International Fetal Alcohol Syndrome Day | Western Cape Government


International Fetal Alcohol Syndrome Day

30 November 2004
9 September 2004

The prevalence of Fetal Alcohol Syndrome amongst children in the Western Cape - 75 out of every 1 000 - is 50 times higher than in other developing countries, says Provincial Health Minister, Pierre Uys. He was speaking at an event organised by the Department of Health to commemorate International Fetal Alcohol Syndrome Day.

Fetal Alcohol Syndrome (FAS) is a group of birth defects caused by drinking alcohol during pregnancy. Uys says simply refraining from taking in any alcohol while pregnant can help prevent FAS. "Don't drink alcohol if you are planning to have a baby or if there is a possibility that you may fall pregnant and especially don't drink when you are pregnant. We cannot afford to handicap our children even before they have a chance to live."

According to Uys all forms of alcohol can cause birth defects in babies. "Alcohol goes into the blood stream which carries it to the unborn baby. It can harm the fetus even before you know you are pregnant and will continue to harm the baby until birth". He called on family members, friends and society in general to help warn pregnant women of the dangers involved and to support them in making the right choice by refusing to drink any alcohol in this period.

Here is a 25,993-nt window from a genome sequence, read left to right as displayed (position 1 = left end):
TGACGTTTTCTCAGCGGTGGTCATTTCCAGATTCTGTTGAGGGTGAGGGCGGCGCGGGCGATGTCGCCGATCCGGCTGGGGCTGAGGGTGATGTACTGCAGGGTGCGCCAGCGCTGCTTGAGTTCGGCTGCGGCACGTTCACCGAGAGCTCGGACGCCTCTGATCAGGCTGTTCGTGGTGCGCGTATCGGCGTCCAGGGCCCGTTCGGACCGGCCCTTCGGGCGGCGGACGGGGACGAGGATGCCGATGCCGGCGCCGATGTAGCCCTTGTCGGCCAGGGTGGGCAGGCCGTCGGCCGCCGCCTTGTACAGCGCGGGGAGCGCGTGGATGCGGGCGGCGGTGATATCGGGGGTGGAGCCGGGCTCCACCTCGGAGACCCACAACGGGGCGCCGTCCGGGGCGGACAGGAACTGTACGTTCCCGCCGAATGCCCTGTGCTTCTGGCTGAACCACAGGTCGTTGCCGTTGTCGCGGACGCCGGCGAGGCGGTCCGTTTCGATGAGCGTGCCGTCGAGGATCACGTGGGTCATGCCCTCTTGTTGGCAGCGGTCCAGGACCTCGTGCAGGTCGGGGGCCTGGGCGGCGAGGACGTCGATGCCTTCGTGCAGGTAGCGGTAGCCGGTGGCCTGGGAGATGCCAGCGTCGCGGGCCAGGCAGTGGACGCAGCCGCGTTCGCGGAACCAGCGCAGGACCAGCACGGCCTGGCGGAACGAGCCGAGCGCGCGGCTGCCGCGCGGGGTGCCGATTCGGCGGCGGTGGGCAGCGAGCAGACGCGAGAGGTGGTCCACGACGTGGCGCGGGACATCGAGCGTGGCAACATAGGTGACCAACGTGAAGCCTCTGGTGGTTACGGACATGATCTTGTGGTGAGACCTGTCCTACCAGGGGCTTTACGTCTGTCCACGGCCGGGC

"My Department is aware of the extent of the challenge we face and our Women's Health Sub-directorate have a number of programmes focussed on educating the community at large about FAS. In it we also highlight the enormous strain that it places on families once their baby is born with a defect. The majority of families affected by FAS are poor and can ill afford to care for children with FAS", adds Uys.

"To celebrate International Fetal Alcohol Syndrome Day my Department in conjunction with the takeAWAY theatre company wrote and produced a short play wherein three pregnant women are confronted with FAS and the dangers it holds for their unborn babies. The message of this self-produced play "booze and babies just don't go" clearly struck a cord with the audiences in and around Cape Town where the sketch was presented".

Contact: Pierre Uys 082 455 5144
Media liaison: Herman van der Westhuizen 082 772 9161

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